20. ^ "ソードアート・オンライン〈8〉アーリー・アンド・レイト (電撃文庫)" (in Japanese). Amazon.co.jp. Retrieved 2014-01-18. 
  21. ^ "ソードアート・オンライン (9) アリシゼーション・ビギニング (電撃文庫)" (in Japanese). Amazon.co.jp. Retrieved 2014-01-18. 
  22. ^ "ソードアート・オンライン〈10〉アリシゼーション・ランニング (電撃文庫)" (in Japanese). Amazon.co.jp. Retrieved 2014-01-18. 
  23. ^ "ソードアート・オンライン11 アリシゼーション・ターニング (電撃文庫)" (in Japanese). Amazon.co.jp. Retrieved 2014-01-18. 
  24. ^ "ソードアート・オンライン (12) アリシゼーション・ライジング (電撃文庫)" (in Japanese). Amazon.co.jp. Retrieved 2014-01-18. 
  25. ^ "ソードアート・オンライン (13) アリシゼーション・ディバイディング" (in Japanese). Amazon.co.jp. Retrieved 2014-01-18. 
  26. ^ "ソードアート・オンライン14 アリシゼーション・ユナイティング" (in Japanese). Dengeki Bunko. Retrieved 2014-03-12. 
  27. ^ "ソードアート・オンライン アインクラッド1" [Sword Art Online: Aincrad 1] (in Japanese). ASCII Media Works. Retrieved March 26, 2014. 
  28. ^ "ソードアート・オンライン アインクラッド2" [Sword Art Online: Aincrad 2] (in Japanese). ASCII Media Works. Retrieved March 26, 2014. 
  29. ^ "そーどあーと☆おんらいん。(1)" [Sword Art Online. (1)] (in Japanese). ASCII Media Works. Retrieved March 26, 2014. 
  30. ^ "ソードアート・オンライン フェアリィ・ダンス1" [Sword Art Online: Fairy Dance 1] (in Japanese). ASCII Media Works. Retrieved March 26, 2014. 
  31. ^ "ソードアート・オンライン フェアリィ・ダンス2" [Sword Art Online: Fairy Dance 2] (in Japanese). ASCII Media Works. Retrieved March 26, 2014. 
  32. ^ "Sword Art Online Light Novels About Virtual MMO Get Anime". Anime News Network. 2011-10-01. Retrieved 2012-06-19. 
  33. ^ "Madoka Magica & .hack's Kajiura Scores Sword Art Online". Anime News Network. 2011-03-31. Retrieved 2012-06-19. 
  34. ^ "Sword Art Online official air dates" (in Japanese). Retrieved 2012-06-19. 
  35. ^ "Sword Art Online". Crunchyroll. Retrieved 2012-12-29. 
  36. ^ "LiSA to Sing Sword Art Online Anime's Opening". Anime News Network. 2011-06-07. Retrieved 2012-06-19. 
  37. ^ "Haruka Tomatsu to Perform Sword Art Online Ending Theme Song". Anime News Network. 2011-05-27. Retrieved 2012-06-19. 
  38. ^ "Aniplex USA Adds Sword Art Online, Blast of Tempest, Magi Anime". Anime News Network. 2012-10-12. Retrieved 2013-09-28. 
  39. ^ "Toonami "Sword Art Online" Premiere Scheduled". Crunchyroll. 2013-06-27. Retrieved 2013-06-27. 
  40. ^ "Sword Art Online to Air on Toonami Starting in August". Anime News Network. 2013-05-24. Retrieved 2013-05-24. 
  41. ^ "Manga To Release Sword Art Online Blu-ray and DVD in December". Anime News Network. 2013-08-03. Retrieved 2013-09-28. 
  42. ^ "Madman Entertainment Loads Up On New Anime Acquisitions". Madman Entertainment. 2012-11-12. Retrieved 2013-09-28. 
  43. ^ "Sword Art Online on Netflix". Aniplex USA. 2014-03-12. Retrieved 2014-04-02. 
  44. ^ "Sword Art Online Extra Edition to Air With New Footage". Anime News Network. 2013-08-12. Retrieved 2013-09-28. 
  45. ^ "Eir Aoi Sings Sword Art Online: Extra Edition's Theme Song". Anime News Network. Retrieved November 13, 2013. 
  46. ^ a b c "Sword Art Online Extra Edition to Stream Worldwide on Daisuki.net". Anime News Network. 2013-12-27. Retrieved 2014-04-02. 
  47. ^ a b c "Sword Art Online Extra Edition Set to Stream Worldwide". Anime News Network. 2013-11-11. Retrieved 2014-04-02. 
  48. ^ a b "Blu-ray&DVD". Aniplex. Retrieved 2014-04-02. 
  49. ^ "VIDEO: "Sword Art Online II" Anime Activated". Crunchyroll. December 31, 2013. Retrieved December 31, 2013.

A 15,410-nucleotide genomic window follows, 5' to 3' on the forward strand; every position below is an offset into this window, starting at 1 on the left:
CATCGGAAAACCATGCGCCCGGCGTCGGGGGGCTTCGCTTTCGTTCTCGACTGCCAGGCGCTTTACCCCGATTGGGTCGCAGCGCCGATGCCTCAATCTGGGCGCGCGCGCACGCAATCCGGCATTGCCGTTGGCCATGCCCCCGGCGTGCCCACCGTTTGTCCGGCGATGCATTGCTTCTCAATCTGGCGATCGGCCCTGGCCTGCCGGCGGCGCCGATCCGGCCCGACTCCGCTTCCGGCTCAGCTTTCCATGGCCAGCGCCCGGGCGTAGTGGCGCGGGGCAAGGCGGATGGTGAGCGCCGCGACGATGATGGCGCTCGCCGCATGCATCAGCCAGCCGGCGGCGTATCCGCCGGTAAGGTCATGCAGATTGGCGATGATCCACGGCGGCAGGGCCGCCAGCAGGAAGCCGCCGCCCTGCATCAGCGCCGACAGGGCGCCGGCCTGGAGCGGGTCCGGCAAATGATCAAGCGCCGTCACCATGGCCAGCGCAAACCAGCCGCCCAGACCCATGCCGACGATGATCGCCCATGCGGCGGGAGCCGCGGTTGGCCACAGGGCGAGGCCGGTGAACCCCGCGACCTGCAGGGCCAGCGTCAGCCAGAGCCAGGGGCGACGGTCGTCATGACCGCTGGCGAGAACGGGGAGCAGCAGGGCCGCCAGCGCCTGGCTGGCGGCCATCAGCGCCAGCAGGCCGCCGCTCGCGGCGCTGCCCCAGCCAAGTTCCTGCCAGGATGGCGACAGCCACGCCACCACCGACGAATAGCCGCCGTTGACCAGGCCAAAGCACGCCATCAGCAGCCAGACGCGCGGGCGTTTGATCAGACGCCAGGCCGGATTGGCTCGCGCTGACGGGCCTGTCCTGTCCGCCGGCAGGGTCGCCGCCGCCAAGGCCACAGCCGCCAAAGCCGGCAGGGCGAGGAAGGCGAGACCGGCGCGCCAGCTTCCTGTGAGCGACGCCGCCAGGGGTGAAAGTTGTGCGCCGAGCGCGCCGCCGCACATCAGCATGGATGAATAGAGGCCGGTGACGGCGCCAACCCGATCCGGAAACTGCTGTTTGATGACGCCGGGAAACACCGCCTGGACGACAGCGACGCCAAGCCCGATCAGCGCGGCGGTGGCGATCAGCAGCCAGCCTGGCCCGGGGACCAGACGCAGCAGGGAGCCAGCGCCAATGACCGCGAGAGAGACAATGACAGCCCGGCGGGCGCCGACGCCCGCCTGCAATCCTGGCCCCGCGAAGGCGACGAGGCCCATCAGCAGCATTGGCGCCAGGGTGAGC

50. ^ "Sword Art Online II's July Premiere, New Visual Unveiled". Anime News Network. 2014-03-16. Retrieved 2014-04-02. 
  51. ^ "Accel World, Sword Art Online Light Novels Get Games". Anime News Network. 2011-10-02. Retrieved 2011-10-02. 
  52. ^ Ishaan (2013-03-20). "This Week In Sales: Kingdom Hearts HD Falls To Sword Art Online". Siliconera. Retrieved 2013-03-24. 
  53. ^ "Infinity Moment Takes Everything You Know About Sword Art Online, and Turns It on Its Head". Kotaku. 2013-04-02. Retrieved 2013-07-27. 
  54. ^ "Sword Art Online Game to Have 3D Date Movie DVD". Anime News Network. 2012-10-26. Retrieved 2012-10-27. 
  55. ^ "Sword Art Online: Hollow Fragment – Hold Hands With A Heroine And Other Tidbits". Siliconera. October 8, 2013. Retrieved April 3, 2014. 
  56. ^ "Sword Art Online: Hollow Fragment". Bandai Namco Games. Retrieved 2014-04-02. 
  57. ^ The Sword Art Online History Chart bundled with the May 2014 edition of Dengeki Bunko Magazine.
  58. ^ a b "Sword Art Online: Hollow Fragment announced for PS Vita". Gematsu. 2013-10-06. Retrieved 2014-04-02. 
  59. ^ "Sword Art Online: Hollow Fragment will have English and Traditional Chinese subtitles in Taiwan". Gematsu. 2014-03-22. Retrieved 2014-04-02. 
  60. ^ "PS Vita Exclusive Sword Art Online: Hollow Fragment Coming to North America This Summer". Dualshockers. April 22, 2014. Retrieved April 22, 2014. 
  61. ^ "Sword Art Online: Hollow Fragment Coming To North America This Summer". Siliconera. April 22, 2014. Retrieved April 22, 2014. 
  62. ^ "Dengeki Bunko Fighting Climax Game Pits SAO, Shana Casts Against Each Other". Anime News Network. 2013-09-21. Retrieved 2013-09-28. 
  63. ^ "'Kirito and Tomoka Featured in Latest "Dengeki Bunko Fighting Climax" Trailer". Crunchyroll. 2014-02-13. Retrieved 2014-03-01. 
  64. ^ "Top-Selling Light Novels in Japan by Series: 2012". Anime News Network. 2012-12-03. Retrieved 2012-12-03. 
  65. ^ "Top-Selling Light Novels in Japan by Volume: 2012". Anime News Network. 2012-12-03. Retrieved 2012-12-03. 
  66. ^ "Sword Art Online Is the Smartest Anime I’ve Seen in Years (And It’s Only Half-Done)". Kotaku. 2012-09-28. Retrieved 2012-10-01. 
  67. ^ "Sword Art Online's Second Half Isn't Quite as Brilliant as Its First". Kotaku. 2012-12-26. Retrieved 2013-09-28. 
  68. ^ "Sword Art Online Blu-Ray 1 - Aincrad Part 1 [Limited Edition]". Anime News Network. 2013-09-09. Retrieved 2014-01-19. 
  69. ^ "Sword Art Online episodes 1-6 streaming". Anime News Network. 2012-08-28. Retrieved 2014-01-19. 
  70. ^ "Oculus Rift VR: One large step into Virtual reality". DeviceCritique. March 27, 2013. Retrieved March 4, 2014. 

External links[edit]